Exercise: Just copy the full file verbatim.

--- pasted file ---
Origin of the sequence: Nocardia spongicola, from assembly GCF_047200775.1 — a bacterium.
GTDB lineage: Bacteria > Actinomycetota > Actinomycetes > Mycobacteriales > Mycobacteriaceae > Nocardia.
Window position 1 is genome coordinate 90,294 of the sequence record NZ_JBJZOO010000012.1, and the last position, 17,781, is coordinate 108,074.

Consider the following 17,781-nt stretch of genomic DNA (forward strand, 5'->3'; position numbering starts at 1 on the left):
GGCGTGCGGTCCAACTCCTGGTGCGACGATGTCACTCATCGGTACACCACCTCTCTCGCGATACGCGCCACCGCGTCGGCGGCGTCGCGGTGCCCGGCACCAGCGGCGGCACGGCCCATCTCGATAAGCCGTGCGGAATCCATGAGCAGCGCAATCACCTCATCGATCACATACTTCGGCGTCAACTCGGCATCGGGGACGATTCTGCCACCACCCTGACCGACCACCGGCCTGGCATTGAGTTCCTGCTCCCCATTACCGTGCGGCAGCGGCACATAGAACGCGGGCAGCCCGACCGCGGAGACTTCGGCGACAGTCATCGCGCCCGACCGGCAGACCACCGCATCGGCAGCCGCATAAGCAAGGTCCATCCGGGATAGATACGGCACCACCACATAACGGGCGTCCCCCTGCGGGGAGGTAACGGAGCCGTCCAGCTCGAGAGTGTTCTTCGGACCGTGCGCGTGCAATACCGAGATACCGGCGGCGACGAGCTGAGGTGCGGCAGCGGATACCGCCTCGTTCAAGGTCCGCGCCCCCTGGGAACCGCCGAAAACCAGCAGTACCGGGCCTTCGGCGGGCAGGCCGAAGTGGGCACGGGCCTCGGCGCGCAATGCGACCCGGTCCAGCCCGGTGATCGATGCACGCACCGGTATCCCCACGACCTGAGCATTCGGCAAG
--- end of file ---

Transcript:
Origin of the sequence: Nocardia spongicola, from assembly GCF_047200775.1 — a bacterium.
GTDB lineage: Bacteria > Actinomycetota > Actinomycetes > Mycobacteriales > Mycobacteriaceae > Nocardia.
Window position 1 is genome coordinate 90,294 of the sequence record NZ_JBJZOO010000012.1, and the last position, 17,781, is coordinate 108,074.

Consider the following 17,781-nt stretch of genomic DNA (forward strand, 5'->3'; position numbering starts at 1 on the left):
GGCGTGCGGTCCAACTCCTGGTGCGACGATGTCACTCATCGGTACACCACCTCTCTCGCGATACGCGCCACCGCGTCGGCGGCGTCGCGGTGCCCGGCACCAGCGGCGGCACGGCCCATCTCGATAAGCCGTGCGGAATCCATGAGCAGCGCAATCACCTCATCGATCACATACTTCGGCGTCAACTCGGCATCGGGGACGATTCTGCCACCACCCTGACCGACCACCGGCCTGGCATTGAGTTCCTGCTCCCCATTACCGTGCGGCAGCGGCACATAGAACGCGGGCAGCCCGACCGCGGAGACTTCGGCGACAGTCATCGCGCCCGACCGGCAGACCACCGCATCGGCAGCCGCATAAGCAAGGTCCATCCGGGATAGATACGGCACCACCACATAACGGGCGTCCCCCTGCGGGGAGGTAACGGAGCCGTCCAGCTCGAGAGTGTTCTTCGGACCGTGCGCGTGCAATACCGAGATACCGGCGGCGACGAGCTGAGGTGCGGCAGCGGATACCGCCTCGTTCAAGGTCCGCGCCCCCTGGGAACCGCCGAAAACCAGCAGTACCGGGCCTTCGGCGGGCAGGCCGAAGTGGGCACGGGCCTCGGCGCGCAATGCGACCCGGTCCAGCCCGGTGATCGATGCACGCACCGGTATCCCCACGACCTGAGCATTCGGCAAG